Recently, there have been increasing concerns about the rise in online lenders targeting small businesses. Adding to these concerns, Reuters reported that the U.S. Treasury Department "Called for greater protections for small businesses that borrow, but stopped short of suggesting other new regulations for an industry rattled by a scandal at its biggest player, Lending Club Corp.”
Among the concerns mentioned by the Treasury Department were lack of transparency as well as increasing default rates and charge-offs. Online marketplace lenders sell their loans to investors and these investors are demanding a higher interest rate. Small businesses are potentially at risk if they borrow online through these platforms and methods.
Treasury's recommendations were the result of a nearly year-long examination of the fast-growing online marketplace lending industry.
Marketplace lenders sell their loans on to investors. While they make up only a tiny portion of the total lending market, Treasury estimates that loan origination by the online lenders could reach $90 billion by 2020.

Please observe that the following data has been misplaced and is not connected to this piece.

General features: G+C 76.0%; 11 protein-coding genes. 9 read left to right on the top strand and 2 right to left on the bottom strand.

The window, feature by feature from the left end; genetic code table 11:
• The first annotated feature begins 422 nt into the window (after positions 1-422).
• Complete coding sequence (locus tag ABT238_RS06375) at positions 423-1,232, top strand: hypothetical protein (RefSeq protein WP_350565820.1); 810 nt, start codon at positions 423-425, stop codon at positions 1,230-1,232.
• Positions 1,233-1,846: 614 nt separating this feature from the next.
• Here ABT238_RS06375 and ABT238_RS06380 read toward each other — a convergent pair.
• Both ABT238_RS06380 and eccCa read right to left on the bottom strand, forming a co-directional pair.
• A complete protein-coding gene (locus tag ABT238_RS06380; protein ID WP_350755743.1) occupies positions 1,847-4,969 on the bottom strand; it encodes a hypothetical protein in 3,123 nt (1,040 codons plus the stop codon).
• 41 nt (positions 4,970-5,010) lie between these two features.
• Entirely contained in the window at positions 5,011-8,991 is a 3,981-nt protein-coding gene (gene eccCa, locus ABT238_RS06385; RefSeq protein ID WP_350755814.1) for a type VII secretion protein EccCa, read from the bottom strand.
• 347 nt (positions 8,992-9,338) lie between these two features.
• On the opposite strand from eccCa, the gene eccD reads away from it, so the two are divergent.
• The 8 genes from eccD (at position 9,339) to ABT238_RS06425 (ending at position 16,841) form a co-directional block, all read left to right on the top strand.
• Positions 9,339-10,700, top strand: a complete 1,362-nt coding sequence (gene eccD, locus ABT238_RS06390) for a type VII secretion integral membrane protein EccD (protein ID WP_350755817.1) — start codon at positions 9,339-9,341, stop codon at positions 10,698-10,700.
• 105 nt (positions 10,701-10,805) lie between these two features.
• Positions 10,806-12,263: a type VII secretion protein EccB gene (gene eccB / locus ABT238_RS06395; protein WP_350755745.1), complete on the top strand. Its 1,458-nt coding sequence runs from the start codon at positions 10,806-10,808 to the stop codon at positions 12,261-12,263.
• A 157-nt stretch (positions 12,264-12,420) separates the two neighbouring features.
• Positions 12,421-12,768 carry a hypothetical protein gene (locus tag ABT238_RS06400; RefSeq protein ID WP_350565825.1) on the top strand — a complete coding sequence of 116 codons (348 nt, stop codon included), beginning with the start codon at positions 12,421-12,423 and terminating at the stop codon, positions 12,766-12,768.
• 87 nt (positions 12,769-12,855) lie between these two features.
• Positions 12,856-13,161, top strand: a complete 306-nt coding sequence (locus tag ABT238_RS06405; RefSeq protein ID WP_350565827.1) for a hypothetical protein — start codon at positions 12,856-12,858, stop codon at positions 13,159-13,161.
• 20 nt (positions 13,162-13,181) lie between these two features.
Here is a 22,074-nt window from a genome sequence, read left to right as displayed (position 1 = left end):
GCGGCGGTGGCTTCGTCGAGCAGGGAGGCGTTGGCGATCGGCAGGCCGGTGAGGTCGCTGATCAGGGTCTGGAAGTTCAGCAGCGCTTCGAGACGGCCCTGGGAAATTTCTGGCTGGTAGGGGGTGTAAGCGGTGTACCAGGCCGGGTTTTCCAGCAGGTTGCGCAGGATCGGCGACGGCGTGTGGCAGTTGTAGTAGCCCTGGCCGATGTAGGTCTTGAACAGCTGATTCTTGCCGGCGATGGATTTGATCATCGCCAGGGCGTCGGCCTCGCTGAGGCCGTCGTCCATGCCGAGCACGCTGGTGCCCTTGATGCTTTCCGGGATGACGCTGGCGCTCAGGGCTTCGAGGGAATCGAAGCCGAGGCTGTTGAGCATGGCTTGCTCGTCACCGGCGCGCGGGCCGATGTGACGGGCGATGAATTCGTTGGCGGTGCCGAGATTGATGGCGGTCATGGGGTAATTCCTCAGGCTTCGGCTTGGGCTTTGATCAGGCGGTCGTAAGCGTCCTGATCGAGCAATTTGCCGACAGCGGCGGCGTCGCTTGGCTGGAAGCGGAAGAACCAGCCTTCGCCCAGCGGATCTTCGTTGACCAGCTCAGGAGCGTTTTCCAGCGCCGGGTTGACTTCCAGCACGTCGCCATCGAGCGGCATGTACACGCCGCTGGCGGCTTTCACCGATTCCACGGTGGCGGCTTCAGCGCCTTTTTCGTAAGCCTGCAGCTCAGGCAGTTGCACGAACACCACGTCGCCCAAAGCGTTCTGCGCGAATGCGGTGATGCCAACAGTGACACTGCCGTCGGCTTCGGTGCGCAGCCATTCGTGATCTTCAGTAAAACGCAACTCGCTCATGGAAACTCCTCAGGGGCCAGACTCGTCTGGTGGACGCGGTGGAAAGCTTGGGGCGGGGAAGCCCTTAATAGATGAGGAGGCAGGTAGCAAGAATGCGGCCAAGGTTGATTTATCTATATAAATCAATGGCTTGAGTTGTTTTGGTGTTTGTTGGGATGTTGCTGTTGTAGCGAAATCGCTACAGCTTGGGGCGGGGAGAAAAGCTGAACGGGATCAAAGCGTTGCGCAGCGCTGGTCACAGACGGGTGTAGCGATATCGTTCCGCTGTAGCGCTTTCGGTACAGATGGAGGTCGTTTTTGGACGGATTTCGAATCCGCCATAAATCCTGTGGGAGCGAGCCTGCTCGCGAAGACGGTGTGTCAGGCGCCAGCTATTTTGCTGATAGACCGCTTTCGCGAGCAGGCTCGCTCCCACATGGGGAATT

Antonio Weiss, counselor to the Secretary of the Treasury, noted that there is some evidence that default rates and charge offs are increasing at these lenders, and investors are demanding higher interest rates in return.
Antonio Weiss, counselor to the Secretary of the Treasury, said:
"This industry remains untested through a complete credit cycle. The new business models were developed in a period of low interest rates, declining unemployment and relatively strong overall credit conditions."